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Star Trek: Discovery 503 “Jinaal” Review: One step forward, two steps back

Star Trek: Discovery "Jinaal" Review: One step forward, two steps back
Photo credit: Paramount+

Star Trek: Discovery Season 5 stumbles with “Jinaal”

Discovery’s voyage to the ultimate treasure brings Captain Michael Burnham and her crew to Trill, where a centuries-old symbiote holds the next clue in the journey to find the origin of life itself.

After being led to Trill via Dr. Vellik’s poem on Lyrek, Captain Michael Burnham (Sonequa Martin-Green), Cleveland Booker (David Ajala), Adira Tal (Blu del Barrio) and Doctor Hugh Culber (Wilson Cruz) arrive to find the next clue to the Progenitors life-creating technology is indeed on the planet, but is actually a person. Markings on Villek’s cryptex key perfectly match the spots on a certain Trill, one who has survived the centuries thanks to a long-lasting symbiote. But as Burnham finds out, it’ll take a bit of effort to get the Trill to spill the beans.

The person who knows the clue’s location is Jinaal Bix, one of the scientists who, along with the Romulan Dr. Villek, investigated the Progenitors technology after it was discovered 800 years ago. Jinaal’s symbiote is currently in Kalzara Bix (Clare Coulter), an elderly woman who has been waiting a lifetime for someone to seek the clue on Trill.

Wilson Cruz as Culber in Star Trek: Discovery, episode 3, season 5, streaming on Paramount+, 2023. Photo Credit: Marni Grossman /Paramount+

Jinaal insists on inhabiting a new body to lead our heroes to the clue, so Doctor Culber, the person with a self-admittedly high tolerance for emotional baggage, offers himself as a host. As anyone who has seen the ole’ body-swap plot device on Star Trek can attest, such an action allows actors a rare opportunity to spotlight their abilities outside their normal character. That’s what we get from Cruz here. Jinaal, complete with a gruff voice and appreciation for life – undoubtedly born from centuries of living within a symbiote – is someone who deeply cares about his part in covering up the path to the Progenitors’ tech. He requires Burnham and Book to unwittingly pass a test to see if they are worthy of the next piece of the puzzle.

Jinaal explains how he and his fellow scientists were so taken by the enormity of their discovery that they purposefully hid the technology at the end of a galaxy-spanning puzzle, one only someone who deserves to find the tech can solve. The test Jinaal demands of Burnham and Book is one of compassion, as Jinaal leads the pair to a nesting ground for a local carnivore, which certainly presents a challenge to our heroes. It’s only when Burnham opts to retreat from the creatures’ home and find another way to access Jinaal’s clue that the Trill finds the captain a compassionate, worthy creature of the next step in discovering the secret of life.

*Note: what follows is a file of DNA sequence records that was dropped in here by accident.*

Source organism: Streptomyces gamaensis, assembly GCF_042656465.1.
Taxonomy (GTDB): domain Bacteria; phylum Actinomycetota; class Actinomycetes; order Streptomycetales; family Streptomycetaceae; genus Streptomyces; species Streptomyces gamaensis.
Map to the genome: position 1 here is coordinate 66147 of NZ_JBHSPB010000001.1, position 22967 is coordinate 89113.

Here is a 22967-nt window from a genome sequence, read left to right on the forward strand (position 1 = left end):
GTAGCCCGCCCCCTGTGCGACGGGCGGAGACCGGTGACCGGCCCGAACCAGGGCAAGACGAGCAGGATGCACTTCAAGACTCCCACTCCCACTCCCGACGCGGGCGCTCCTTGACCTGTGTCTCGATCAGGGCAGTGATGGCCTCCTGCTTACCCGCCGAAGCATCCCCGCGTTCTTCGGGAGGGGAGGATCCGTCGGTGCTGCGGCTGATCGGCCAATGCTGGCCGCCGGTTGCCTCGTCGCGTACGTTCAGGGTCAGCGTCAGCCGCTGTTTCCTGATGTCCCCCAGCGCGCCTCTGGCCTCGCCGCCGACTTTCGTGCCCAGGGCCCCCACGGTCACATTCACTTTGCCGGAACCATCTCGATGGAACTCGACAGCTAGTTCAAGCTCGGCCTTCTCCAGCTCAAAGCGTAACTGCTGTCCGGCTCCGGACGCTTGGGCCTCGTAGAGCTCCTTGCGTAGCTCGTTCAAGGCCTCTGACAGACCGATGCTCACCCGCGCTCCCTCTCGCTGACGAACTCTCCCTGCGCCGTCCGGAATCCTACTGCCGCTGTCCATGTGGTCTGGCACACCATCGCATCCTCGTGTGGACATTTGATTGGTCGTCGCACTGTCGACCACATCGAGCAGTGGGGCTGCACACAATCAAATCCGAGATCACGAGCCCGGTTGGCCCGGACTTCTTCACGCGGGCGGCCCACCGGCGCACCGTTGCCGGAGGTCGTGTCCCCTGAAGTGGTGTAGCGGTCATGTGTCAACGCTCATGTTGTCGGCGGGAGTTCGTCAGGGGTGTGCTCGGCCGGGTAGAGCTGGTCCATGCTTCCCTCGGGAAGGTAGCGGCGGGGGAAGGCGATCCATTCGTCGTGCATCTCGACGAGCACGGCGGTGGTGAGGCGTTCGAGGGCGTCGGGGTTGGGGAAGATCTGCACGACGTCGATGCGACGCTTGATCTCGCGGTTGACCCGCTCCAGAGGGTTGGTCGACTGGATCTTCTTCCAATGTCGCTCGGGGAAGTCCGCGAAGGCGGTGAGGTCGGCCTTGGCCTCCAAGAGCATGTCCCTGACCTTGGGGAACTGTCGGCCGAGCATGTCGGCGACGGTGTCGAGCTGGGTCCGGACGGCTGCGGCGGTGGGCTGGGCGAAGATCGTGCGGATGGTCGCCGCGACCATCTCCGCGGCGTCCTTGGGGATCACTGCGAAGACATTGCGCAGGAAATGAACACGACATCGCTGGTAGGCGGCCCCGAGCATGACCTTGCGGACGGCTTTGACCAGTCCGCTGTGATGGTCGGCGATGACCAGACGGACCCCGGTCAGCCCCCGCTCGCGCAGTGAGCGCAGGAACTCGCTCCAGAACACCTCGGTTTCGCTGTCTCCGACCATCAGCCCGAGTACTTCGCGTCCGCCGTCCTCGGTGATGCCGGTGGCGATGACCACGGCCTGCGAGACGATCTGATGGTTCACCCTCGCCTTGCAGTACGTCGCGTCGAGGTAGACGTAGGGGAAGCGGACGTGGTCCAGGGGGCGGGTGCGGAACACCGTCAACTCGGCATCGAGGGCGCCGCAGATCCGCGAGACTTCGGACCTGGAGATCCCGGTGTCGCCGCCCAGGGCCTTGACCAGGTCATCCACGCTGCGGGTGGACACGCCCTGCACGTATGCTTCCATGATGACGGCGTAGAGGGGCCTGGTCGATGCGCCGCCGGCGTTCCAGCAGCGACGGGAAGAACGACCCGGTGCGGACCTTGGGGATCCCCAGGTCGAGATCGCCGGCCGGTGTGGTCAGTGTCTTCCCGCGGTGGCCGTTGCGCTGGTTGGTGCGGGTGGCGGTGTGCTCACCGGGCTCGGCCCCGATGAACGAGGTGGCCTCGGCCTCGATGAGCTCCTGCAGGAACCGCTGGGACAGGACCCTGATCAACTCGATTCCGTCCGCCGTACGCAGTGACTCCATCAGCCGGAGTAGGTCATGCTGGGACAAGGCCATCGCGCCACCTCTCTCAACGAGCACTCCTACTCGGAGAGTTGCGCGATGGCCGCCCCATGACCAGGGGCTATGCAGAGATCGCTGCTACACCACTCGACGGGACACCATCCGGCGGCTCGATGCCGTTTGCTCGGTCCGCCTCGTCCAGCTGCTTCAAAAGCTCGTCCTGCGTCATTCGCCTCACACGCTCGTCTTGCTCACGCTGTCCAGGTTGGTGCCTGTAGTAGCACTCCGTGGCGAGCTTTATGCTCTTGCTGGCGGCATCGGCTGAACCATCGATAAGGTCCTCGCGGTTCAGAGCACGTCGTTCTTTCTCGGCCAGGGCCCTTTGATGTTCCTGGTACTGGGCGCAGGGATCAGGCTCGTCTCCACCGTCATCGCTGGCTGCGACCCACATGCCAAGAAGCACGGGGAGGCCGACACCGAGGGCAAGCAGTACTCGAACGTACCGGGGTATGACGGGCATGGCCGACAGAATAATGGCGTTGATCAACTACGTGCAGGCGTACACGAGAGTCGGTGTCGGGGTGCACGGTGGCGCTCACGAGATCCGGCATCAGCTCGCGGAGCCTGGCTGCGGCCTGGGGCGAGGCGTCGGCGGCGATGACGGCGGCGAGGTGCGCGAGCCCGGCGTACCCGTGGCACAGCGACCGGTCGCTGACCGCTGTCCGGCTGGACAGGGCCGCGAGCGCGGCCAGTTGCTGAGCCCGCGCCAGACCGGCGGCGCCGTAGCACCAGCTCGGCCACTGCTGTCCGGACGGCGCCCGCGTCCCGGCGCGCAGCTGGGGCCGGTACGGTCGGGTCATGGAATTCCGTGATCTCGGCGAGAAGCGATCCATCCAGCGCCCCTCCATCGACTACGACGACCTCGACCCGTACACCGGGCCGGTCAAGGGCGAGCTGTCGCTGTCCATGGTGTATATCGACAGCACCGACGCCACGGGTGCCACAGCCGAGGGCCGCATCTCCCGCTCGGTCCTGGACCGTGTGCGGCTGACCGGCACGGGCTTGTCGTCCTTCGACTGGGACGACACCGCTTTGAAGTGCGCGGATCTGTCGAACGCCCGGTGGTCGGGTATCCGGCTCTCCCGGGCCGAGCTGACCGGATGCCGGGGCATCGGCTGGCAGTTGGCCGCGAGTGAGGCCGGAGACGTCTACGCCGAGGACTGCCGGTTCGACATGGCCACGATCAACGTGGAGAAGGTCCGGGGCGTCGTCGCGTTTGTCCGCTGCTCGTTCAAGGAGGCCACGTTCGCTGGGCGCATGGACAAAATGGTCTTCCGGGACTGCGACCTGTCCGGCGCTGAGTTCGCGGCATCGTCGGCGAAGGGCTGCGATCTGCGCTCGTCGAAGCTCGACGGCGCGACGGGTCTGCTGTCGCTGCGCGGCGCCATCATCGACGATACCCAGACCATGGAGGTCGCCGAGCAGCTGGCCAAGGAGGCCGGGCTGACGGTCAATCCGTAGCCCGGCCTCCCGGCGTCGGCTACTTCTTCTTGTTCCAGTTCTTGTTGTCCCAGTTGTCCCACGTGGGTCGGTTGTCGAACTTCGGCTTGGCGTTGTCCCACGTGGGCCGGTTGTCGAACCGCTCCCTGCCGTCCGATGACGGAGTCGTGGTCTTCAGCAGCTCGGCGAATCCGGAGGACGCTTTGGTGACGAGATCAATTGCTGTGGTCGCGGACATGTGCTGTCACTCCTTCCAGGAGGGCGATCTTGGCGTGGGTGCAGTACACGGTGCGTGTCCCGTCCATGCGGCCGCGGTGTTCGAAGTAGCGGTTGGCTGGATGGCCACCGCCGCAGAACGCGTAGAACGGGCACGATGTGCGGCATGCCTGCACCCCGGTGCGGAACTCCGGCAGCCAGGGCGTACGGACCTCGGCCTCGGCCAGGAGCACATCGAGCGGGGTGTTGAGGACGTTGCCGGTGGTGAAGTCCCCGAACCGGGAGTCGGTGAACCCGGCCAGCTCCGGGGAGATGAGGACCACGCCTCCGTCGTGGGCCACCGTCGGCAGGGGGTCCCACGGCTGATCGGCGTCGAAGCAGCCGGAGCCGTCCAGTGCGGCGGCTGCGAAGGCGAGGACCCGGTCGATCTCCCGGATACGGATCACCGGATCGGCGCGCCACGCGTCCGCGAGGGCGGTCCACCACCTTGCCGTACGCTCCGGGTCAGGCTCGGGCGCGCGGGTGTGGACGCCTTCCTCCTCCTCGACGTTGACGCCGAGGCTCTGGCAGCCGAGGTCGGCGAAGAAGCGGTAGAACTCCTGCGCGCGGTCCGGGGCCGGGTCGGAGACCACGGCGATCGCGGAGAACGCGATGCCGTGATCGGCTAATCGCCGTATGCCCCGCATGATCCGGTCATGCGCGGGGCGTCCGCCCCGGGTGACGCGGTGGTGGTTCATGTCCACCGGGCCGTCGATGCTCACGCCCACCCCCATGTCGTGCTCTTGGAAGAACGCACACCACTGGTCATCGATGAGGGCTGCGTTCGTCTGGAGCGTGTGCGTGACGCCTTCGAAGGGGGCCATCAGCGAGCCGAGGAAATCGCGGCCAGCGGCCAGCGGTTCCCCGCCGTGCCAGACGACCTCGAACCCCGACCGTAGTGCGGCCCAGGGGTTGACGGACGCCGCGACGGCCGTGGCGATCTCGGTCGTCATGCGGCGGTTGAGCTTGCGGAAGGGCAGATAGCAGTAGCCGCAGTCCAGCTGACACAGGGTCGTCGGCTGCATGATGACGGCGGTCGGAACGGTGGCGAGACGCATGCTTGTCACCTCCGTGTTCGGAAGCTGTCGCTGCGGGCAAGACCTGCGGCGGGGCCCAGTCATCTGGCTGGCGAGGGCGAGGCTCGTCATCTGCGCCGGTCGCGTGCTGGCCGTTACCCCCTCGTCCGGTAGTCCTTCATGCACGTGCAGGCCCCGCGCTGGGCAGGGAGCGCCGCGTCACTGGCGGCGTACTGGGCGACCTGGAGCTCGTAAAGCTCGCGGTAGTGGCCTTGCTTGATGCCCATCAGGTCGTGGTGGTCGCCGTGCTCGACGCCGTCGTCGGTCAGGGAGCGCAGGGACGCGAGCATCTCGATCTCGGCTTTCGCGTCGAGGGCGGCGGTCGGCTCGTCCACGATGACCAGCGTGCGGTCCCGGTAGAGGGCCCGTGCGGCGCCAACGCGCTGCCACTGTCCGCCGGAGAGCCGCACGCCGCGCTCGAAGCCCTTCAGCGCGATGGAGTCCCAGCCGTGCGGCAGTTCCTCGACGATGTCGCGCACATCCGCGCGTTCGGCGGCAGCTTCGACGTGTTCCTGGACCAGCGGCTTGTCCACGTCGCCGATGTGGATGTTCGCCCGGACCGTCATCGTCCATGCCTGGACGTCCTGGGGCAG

It’s a touching sentiment, sure, that Burnham is such a pacifist that she opts to not infringe on the creatures’ nest, and even chooses to show respect to them, even if that means delaying her discovery of the next clue in the trail to the Progenitors bounty. But let’s examine this scene.

Book and Burnham think Jinaal’s clue – a clue that would bring them closer to the secret of life itself – lies in a sacred spot for these predators and opts not to disturb them more than they already did. But pragmatically, wouldn’t disturbing the nesting ground of two animals be understandable, when the result is getting one step closer to the ultimate treasure? Book and Burnham surely didn’t have to harm the creatures or their eggs in any way; there were surely quite a few solutions to this problem Burnham could have employed with all the resources at her disposal. For example, couldn’t Book have asserted to the creatures that humans mean no harm? If it weren’t for the all-too-convenient disabling of the transporter by *checks notes* rock minerals, Burnham could have beamed the creatures away temporarily and then returned them to their nest later.

L-R Callum Keith Rennie as Rayner and Mary Wiseman as Tilly in Star Trek: Discovery, episode 3, season 5, streaming on Paramount+, 2023. Photo Credit: Marni Grossman /Paramount+

In any case, everything works out for Burnham and Book, as Jinaal is impressed with the pair’s behavior and opts to share the clue with them, along with his best wishes in completing the rest of the puzzle. Jinaal’s clue points Discovery to the ____ system, so we have that to look forward to next week.